Sun Microsystems President and CEO Jonathan Schwartz is not worried about the relevance of what Sun offers or about the role of information technology, despite the current difficult economic climate.
In the first of a planned series of three or four blog entries on Sun's future, Schwartz said the company will have announcements this year pertaining to open source storage; networking; OEM partners on Solaris, MySQL, and Java; cloud offerings; and startup programs. His blog was accompanied by a video message echoing the written sentiments.
"Sun is privileged to have an exceptionally strong balance sheet, over $3 billion in cash, and a nearly two-decade history of generating positive cash flow," Schwartz wrote in his blog. "We've also got a set of technologies and people that continue to play an ever more vital role in the economy. Sun's products help companies grow and help them consolidate, and they help governments stimulate the economy, as well. From building bridges to automating health care, government stimulus will undoubtedly drive technology investment, and we're well positioned to participate globally."
He continued, "Which is all to say, I'm neither worried about the role information technology will play in the economy, nor am I worried about the relevance of Sun's offerings. I'm not worried about the future, I'm focused on its arrival date."
Schwartz also said he has customers who have been struggling and those who have been succeeding.
"Let me start by joining the chorus of those worried about the global economy. I am routinely talking to customers now partially owned by governments, whose share prices have declined 95 percent or more, whose balance sheets and basic business models are under extraordinary duress. Like every business, our health is a derivative of our customers', and to that end, we've got our challenges -- sure, innovation loves a crisis, but only after customers have stepped out from under their desks," Schwartz said.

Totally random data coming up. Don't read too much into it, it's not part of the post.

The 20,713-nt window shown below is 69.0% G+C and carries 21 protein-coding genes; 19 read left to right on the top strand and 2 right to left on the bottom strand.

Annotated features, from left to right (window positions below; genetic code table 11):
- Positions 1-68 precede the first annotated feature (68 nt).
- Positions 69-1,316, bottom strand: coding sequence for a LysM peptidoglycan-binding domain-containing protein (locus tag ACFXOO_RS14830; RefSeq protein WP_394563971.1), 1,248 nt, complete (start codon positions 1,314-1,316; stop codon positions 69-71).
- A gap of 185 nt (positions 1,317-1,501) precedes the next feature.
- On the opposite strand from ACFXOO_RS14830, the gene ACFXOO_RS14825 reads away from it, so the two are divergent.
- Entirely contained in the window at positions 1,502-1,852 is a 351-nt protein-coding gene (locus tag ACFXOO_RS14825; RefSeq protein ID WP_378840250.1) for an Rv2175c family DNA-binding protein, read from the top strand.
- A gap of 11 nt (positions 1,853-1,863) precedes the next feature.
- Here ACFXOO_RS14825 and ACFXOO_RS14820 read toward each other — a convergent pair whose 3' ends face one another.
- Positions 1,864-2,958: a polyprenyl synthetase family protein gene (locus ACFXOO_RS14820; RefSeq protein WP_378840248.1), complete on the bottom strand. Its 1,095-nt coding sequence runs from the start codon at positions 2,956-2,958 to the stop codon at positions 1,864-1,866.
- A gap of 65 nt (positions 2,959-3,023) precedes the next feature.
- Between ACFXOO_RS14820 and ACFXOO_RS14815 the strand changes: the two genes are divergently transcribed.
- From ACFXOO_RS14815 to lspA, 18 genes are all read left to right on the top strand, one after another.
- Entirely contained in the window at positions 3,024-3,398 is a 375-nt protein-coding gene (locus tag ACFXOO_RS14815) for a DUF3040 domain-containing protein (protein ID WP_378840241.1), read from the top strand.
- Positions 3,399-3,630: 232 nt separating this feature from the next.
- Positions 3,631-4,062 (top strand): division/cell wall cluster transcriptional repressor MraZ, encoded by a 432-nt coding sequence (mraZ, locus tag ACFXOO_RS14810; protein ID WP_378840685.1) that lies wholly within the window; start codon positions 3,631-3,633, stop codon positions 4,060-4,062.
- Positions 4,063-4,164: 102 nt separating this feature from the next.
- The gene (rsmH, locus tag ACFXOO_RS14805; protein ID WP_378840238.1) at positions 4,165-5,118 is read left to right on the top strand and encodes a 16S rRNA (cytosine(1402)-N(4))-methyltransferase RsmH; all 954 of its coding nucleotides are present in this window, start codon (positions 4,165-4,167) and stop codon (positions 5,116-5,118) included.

But other customers, such as media startups, telecommunications firms, and government agencies, have "never had it better," said Schwartz. But these are a "cheerful minority," he said.
Sun needs to recruit developers to use Sun software and services, deliver compelling commercial offerings, and execute selling and service connections related to the first two priorities of recruiting developers and providing products, Schwartz said.
Sun's first financial priority is to generate free cash flow and its first strategic priority is to grow its available market, said Schwartz. "When they're in sync, as I believe we are in our Open Storage business right now, you have to beat us in the free software community and then again in front of paying customers. That's a tough combination, especially if you're a proprietary storage vendor that pretends to like free software, so long as it doesn't compete with your products," Schwartz said.
For the company's second fiscal quarter that ended December 28, 2008, Sun reported revenues of US$3.22 billion, a decrease of 10.9 per cent compared with $3.615 billion for the same quarter a year earlier but an increase of 7.7 per cent compared with the $2.99 billion in revenue during the company's first fiscal quarter.
The company reported a net loss of US$209 million for the second quarter.